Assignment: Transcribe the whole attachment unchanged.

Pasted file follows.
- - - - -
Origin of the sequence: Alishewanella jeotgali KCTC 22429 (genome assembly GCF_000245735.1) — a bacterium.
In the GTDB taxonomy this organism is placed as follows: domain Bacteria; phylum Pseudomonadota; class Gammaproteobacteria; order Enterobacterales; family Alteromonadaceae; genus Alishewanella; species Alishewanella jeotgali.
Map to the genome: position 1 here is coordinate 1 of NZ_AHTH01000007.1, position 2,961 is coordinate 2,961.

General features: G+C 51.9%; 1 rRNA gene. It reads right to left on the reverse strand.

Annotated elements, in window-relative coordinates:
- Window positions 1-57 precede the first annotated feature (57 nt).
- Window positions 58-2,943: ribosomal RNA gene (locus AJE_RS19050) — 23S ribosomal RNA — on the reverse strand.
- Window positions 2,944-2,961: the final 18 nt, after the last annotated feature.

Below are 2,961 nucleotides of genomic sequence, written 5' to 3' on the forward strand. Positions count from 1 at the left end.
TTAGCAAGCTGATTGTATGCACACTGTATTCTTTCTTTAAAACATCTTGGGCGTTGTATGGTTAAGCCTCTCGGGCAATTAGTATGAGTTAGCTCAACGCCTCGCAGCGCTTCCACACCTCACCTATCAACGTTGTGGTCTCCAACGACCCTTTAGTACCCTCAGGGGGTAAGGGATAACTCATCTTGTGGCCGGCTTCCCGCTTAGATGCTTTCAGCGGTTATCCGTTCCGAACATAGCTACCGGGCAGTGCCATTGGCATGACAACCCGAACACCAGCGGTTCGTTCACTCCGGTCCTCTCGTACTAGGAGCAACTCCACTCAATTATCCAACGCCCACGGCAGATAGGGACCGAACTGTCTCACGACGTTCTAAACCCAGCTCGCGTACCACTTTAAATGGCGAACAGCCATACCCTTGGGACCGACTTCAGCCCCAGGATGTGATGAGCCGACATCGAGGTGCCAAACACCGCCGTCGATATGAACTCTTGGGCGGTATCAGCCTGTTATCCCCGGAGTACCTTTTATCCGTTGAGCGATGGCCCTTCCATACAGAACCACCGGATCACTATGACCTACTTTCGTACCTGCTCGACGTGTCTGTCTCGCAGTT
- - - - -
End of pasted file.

Origin of the sequence: Alishewanella jeotgali KCTC 22429 (genome assembly GCF_000245735.1) — a bacterium.
In the GTDB taxonomy this organism is placed as follows: domain Bacteria; phylum Pseudomonadota; class Gammaproteobacteria; order Enterobacterales; family Alteromonadaceae; genus Alishewanella; species Alishewanella jeotgali.
Map to the genome: position 1 here is coordinate 1 of NZ_AHTH01000007.1, position 2,961 is coordinate 2,961.

General features: G+C 51.9%; 1 rRNA gene. It reads right to left on the reverse strand.

Annotated elements, in window-relative coordinates:
- Window positions 1-57 precede the first annotated feature (57 nt).
- Window positions 58-2,943: ribosomal RNA gene (locus AJE_RS19050) — 23S ribosomal RNA — on the reverse strand.
- Window positions 2,944-2,961: the final 18 nt, after the last annotated feature.

Below are 2,961 nucleotides of genomic sequence, written 5' to 3' on the forward strand. Positions count from 1 at the left end.
TTAGCAAGCTGATTGTATGCACACTGTATTCTTTCTTTAAAACATCTTGGGCGTTGTATGGTTAAGCCTCTCGGGCAATTAGTATGAGTTAGCTCAACGCCTCGCAGCGCTTCCACACCTCACCTATCAACGTTGTGGTCTCCAACGACCCTTTAGTACCCTCAGGGGGTAAGGGATAACTCATCTTGTGGCCGGCTTCCCGCTTAGATGCTTTCAGCGGTTATCCGTTCCGAACATAGCTACCGGGCAGTGCCATTGGCATGACAACCCGAACACCAGCGGTTCGTTCACTCCGGTCCTCTCGTACTAGGAGCAACTCCACTCAATTATCCAACGCCCACGGCAGATAGGGACCGAACTGTCTCACGACGTTCTAAACCCAGCTCGCGTACCACTTTAAATGGCGAACAGCCATACCCTTGGGACCGACTTCAGCCCCAGGATGTGATGAGCCGACATCGAGGTGCCAAACACCGCCGTCGATATGAACTCTTGGGCGGTATCAGCCTGTTATCCCCGGAGTACCTTTTATCCGTTGAGCGATGGCCCTTCCATACAGAACCACCGGATCACTATGACCTACTTTCGTACCTGCTCGACGTGTCTGTCTCGCAGTT